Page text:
Guns are a hot topic. Tied to political rhetoric about what so-called freedom represents, involved in innocent deaths and an idea of self-protection, their mere availability or threat of denial can cause the bitterest of arguments. I had never shot a gun, or even held a real one in my hands. I’d faked it for TV show roles, however, and run around shooting costumed zombies with an air soft gun. I have to admit, I was curious. Yes, I am a liberal with definite views on the availability of guns in this country. Do I want one for myself? I have to say that I do not. But I was very interested in having the gun shooting experience in a controlled environment. I went to LAX Firing Range in Inglewood to find out what all the hubbub is about. By merely partaking in this adventure and posting photos, I sparked both sides of the gun controversy from decades old Facebook friends and Instagram followers alike.
LAX Firing Range, located conveniently near the larger than life L.A. icon Randy’s Donuts, is quiet from the outside. A simple sign reveals what the inside holds, but that was hardly enough preparation for a newbie, like me. I looked on this as an adventure… like rollerskating. My naivety was quite profound. Here in this country, guns are such a major part of popular culture that I thought, “Easy peasy. I pull the trigger and shoot. What fun!” It wasn’t until I entered the shop, gave the guy at the counter my driver’s license and filled out forms telling them I had no mental illness or criminal record, signing away the range’s liability if I was hurt, that this started to become real.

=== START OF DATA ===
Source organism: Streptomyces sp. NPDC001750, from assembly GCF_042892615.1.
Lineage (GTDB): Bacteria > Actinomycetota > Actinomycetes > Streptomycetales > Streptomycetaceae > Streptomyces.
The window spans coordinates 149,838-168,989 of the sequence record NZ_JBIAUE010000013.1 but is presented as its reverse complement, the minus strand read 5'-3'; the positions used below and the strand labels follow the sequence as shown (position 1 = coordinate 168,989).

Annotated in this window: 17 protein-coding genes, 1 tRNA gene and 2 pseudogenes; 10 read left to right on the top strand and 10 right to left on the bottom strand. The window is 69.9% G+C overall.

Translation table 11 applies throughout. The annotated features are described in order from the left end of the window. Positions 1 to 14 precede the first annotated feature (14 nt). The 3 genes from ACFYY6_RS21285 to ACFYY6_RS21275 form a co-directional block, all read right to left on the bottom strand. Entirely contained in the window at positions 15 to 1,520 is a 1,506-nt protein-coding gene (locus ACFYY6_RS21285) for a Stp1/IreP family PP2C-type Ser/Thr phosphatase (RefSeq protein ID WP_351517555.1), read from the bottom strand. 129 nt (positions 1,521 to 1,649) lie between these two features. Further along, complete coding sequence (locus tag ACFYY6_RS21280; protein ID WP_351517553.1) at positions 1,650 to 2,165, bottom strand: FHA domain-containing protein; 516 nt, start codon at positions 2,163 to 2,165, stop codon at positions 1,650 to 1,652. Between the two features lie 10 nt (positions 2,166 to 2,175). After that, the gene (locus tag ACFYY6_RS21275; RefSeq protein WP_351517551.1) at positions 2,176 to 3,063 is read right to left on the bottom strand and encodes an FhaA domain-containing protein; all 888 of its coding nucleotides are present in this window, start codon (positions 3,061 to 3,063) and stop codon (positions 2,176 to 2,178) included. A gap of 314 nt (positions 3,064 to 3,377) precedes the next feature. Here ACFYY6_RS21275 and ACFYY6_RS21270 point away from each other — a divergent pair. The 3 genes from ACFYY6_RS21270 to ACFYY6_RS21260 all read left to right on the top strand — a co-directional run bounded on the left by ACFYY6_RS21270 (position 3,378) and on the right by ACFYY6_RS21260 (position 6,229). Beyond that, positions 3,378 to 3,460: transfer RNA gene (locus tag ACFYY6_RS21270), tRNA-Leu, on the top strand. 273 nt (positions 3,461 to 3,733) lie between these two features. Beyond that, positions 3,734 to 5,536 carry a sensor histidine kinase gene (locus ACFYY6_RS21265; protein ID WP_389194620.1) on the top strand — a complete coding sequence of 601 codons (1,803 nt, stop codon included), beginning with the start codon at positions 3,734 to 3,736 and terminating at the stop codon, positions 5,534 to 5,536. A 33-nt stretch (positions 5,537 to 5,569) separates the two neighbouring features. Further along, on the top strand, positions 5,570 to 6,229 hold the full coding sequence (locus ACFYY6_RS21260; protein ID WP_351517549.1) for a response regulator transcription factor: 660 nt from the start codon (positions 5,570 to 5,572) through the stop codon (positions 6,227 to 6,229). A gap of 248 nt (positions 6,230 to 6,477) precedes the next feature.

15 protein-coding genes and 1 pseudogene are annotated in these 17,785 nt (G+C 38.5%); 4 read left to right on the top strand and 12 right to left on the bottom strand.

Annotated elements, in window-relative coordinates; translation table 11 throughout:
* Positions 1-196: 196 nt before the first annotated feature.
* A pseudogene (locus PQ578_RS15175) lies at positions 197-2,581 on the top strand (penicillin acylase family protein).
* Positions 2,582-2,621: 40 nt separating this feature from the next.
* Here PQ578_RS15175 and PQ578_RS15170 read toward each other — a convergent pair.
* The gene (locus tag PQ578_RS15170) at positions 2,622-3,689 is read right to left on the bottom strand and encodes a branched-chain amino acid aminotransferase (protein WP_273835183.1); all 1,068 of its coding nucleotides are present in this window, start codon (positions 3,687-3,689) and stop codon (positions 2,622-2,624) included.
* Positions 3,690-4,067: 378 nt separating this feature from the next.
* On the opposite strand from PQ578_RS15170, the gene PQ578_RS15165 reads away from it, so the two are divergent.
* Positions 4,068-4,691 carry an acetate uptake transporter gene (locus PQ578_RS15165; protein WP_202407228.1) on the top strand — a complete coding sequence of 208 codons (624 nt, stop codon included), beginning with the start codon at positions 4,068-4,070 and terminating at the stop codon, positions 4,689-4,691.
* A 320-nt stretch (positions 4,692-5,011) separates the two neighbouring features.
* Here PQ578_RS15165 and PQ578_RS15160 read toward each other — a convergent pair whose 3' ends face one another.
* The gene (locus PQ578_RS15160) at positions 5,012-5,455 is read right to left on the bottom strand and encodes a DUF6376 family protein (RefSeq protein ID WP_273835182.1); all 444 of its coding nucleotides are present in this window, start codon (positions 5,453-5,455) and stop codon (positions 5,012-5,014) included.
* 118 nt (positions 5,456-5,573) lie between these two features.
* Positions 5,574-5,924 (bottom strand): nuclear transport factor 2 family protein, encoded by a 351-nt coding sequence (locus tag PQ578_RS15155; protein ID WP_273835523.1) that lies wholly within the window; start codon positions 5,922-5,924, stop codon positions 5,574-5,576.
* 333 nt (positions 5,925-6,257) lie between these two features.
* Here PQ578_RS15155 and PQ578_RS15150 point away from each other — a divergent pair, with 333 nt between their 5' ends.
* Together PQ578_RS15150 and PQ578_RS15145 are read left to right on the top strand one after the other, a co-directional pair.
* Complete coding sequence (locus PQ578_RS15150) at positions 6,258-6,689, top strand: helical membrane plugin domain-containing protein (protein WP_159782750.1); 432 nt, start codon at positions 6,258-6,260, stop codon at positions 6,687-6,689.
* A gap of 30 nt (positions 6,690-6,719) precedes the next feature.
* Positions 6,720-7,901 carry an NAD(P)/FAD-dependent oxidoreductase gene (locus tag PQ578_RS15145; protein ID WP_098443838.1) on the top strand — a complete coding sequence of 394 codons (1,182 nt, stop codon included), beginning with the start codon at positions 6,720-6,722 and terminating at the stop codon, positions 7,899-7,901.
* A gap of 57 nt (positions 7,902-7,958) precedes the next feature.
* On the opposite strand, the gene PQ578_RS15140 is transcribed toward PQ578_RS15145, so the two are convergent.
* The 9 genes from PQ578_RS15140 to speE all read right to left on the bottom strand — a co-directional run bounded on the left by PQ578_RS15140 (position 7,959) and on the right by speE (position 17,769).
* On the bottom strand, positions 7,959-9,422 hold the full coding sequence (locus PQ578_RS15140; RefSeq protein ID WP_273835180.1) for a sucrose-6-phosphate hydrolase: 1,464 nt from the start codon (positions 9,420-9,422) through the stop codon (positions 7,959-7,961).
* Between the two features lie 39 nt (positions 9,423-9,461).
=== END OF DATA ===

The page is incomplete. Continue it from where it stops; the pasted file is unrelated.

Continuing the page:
My friend, Erin and I were given a gun and a bag of bullets in a red plastic carry crate. Walking with them out onto the shooting range, I suddenly felt extremely vulnerable and scared. It dawned on me, finally, that these things kill and are not a toy. I realized that anyone in the firing line could potentially aim their gun at me and I would be gone in the blink of an eye. It had all been a lark just a minute ago. Still, I had signed on for this experience and was ready to see it through. We were shown once by the busy gun shop clerk how to load our weapon and given a brief safety rundown. Neither of us absorbed all of the information properly and stood there holding our gun and bullets feeling rather helpless.
Luckily, a man named Levon, a good samaritan and expert marksman, who had been training for some time as a student at this range, came to our rescue. He stayed with us, guiding us, helping us load, giving us tips on how to aim and what to do. He was an excellent teacher; kind, patient and knowledgeable. My first shot was in such a whirlwind of adrenaline that I forgot afterward about the basic safety rule of keeping the gun pointed toward the range. Oops! This was fun! What a rush! Under Levon’s instruction I was a decent shot too, often hitting precisely where I aimed on the target. Erin, also, took to the adventure quite naturally, though we both needed Levon’s assistance until the very end. I truly enjoyed my shooting range experience and honestly found the whole thing invaluable in my understanding of this major controversy in our country. Feeling the cold steel between my hands and coming face to face with a gun’s power in all of its intensity made quite a dramatic impact. Would I shoot at a range again? Of course. Have I changed my mind about feeling safer if I owned a gun myself? I’m sorry, I haven’t.